By: Boonswang Law Firm

The Incontestability Clause in Life Insurance Policies

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You’ve probably heard of the Contestability Period, which is the two years following the purchase of life insurance during which a life insurance company can contest the beneficiary’s rights to the death benefit due to a misstatement or omission on a policyholder’s application for life insurance and medical questionnaire.

So what is an “incontestability clause?” Find out from the nation’s top life insurance lawyers at Boonswang Law. And if your life insurance company denied your claim or rescinded your coverage due to an alleged misrepresentation by the policyholder, call us. We will discuss your case with you free of charge. Our life insurance lawyers have gotten countless clients paid when their claim was initially denied due to misrepresentation.

Incontestability Clause Definition

An “incontestability clause” in life insurance is a policy provision that disallows a life insurance company from voiding coverage due to a misstatement by the policyholder after a specified period of time has elapsed since the policyholder purchased life insurance. This period of time is usually two years, but may be more.

How an Incontestability Clause Benefits Policyholders

Most life insurance policies include an incontestability clause, which closes the door on the contestability period and prevents life insurance companies from denying beneficiaries’ claims due to a misstatement or omission on the policyholder’s initial application for life insurance and medical questionnaire.

The incontestability clause helps policyholders realize their goal in purchasing life insurance, which was to make sure their loved ones got a payout in the event of their death. It also protects beneficiaries from any mistakes or omissions in the policyholder’s application for life insurance and medical questionnaire.

Exceptions to an Incontestability Clause

Life Insurance Fraud

If a policyholder fraudulently completed their initial application for life insurance and medical questionnaire, the incontestability clause will not protect them or their beneficiaries.

For example, if the policyholder intentionally lied about having a smoking habit and dies within the contestability period, the life insurance company will rescind the policy and beneficiaries’ claims for the death benefit. If the policyholder dies after the contestability period, when the incontestability clause is in effect, the life insurance company will still deny beneficiaries’ claims.

The definition of life insurance fraud varies from state-to-state. In many states, the life insurance company must show that the policyholder intended to deceive. The life insurance lawyers at Boonswang Law have over 30 years of combined experience helping life insurance beneficiaries get what they deserve in every state in the country. Call us for help if your claim was denied due to alleged fraud or misrepresentation.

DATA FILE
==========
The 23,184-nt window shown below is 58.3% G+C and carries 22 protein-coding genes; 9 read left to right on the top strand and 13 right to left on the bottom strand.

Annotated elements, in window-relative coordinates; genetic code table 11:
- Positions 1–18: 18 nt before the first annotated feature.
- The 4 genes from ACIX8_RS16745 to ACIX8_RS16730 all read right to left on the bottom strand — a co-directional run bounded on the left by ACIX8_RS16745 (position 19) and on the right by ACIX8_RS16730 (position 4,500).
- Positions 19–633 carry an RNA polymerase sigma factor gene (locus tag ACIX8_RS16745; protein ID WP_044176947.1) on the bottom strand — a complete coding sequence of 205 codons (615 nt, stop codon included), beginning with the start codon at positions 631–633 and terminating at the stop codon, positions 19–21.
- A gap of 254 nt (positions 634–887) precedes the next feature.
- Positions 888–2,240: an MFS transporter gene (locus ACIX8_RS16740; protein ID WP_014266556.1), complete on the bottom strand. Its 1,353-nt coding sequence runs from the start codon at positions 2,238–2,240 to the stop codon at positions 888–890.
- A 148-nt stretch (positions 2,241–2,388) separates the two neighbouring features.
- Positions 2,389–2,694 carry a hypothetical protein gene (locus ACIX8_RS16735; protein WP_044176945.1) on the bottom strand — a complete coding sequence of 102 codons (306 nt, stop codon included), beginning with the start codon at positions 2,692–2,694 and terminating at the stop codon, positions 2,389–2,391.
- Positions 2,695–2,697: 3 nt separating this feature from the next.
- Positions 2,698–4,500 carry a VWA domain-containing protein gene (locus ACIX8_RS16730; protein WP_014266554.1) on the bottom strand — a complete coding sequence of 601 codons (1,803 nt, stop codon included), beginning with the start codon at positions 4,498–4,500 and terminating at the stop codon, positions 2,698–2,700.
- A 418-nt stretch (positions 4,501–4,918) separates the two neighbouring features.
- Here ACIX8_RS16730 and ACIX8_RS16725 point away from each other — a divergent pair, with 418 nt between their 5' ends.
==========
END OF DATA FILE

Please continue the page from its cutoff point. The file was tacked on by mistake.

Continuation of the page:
Misstating Age or Gender

In some states, when the policyholder mistakenly recorded their age or gender on their initial application for life insurance, the life insurance company cannot void coverage. Instead, they must subtract what they would have been paid in premiums from the death benefit, and pay the death benefit to the beneficiary.

Purchasing Life Insurance When Deathly Ill

As a matter of public policy and to protect consumers from high premiums, life insurance companies are allowed to deny claims for death benefits during the first two years or coverage, called the contestability period, when the policyholder makes a misstatement or omits information on their initial application for life insurance and medical questionnaire.

The contestability period protects life insurance companies from having to pay death benefits when the policyholder was so ill when they applied for life insurance that they died shortly thereafter. It is this type of scenario, along with policyholders contemplating ending their own lives, that the contestability period was intended to cover.

Tolling the Contestabilty Period

If the policyholder becomes disabled shortly after purchasing life insurance coverage and within the contestability period, the contestability period is “tolled” or continued and an incontestability clause will not take effect.

Talk with an Experienced Life Insurance Lawyer

If your claim for death benefits was denied due to death within the contestability period or death under the incontestability clause but the policy was rescinded due to fraud or misrepresentation, call us for help getting your payout. We have helped life insurance beneficiaries across the nation get the payout their loved ones intended.

In some cases, the policyholder may have made a minor mistake and you can get the death benefit minus what the policyholder would have paid in premiums had they not made that mistake. In other cases, the policyholder did not make the alleged mistake or omission with the intent to defraud, such as when the policyholder does not disclose a medical condition they did not know they had.

In more cases than not, we are able to get our beneficiary clients paid when their claim for death benefits was initially denied due to death within the contestability period or death thereafter when the policyholder allegedly committed fraud. We only take cases on a contingency basis, meaning that we do not get paid unless and until you do. Call us for help – you have nothing to lose and everything to gain.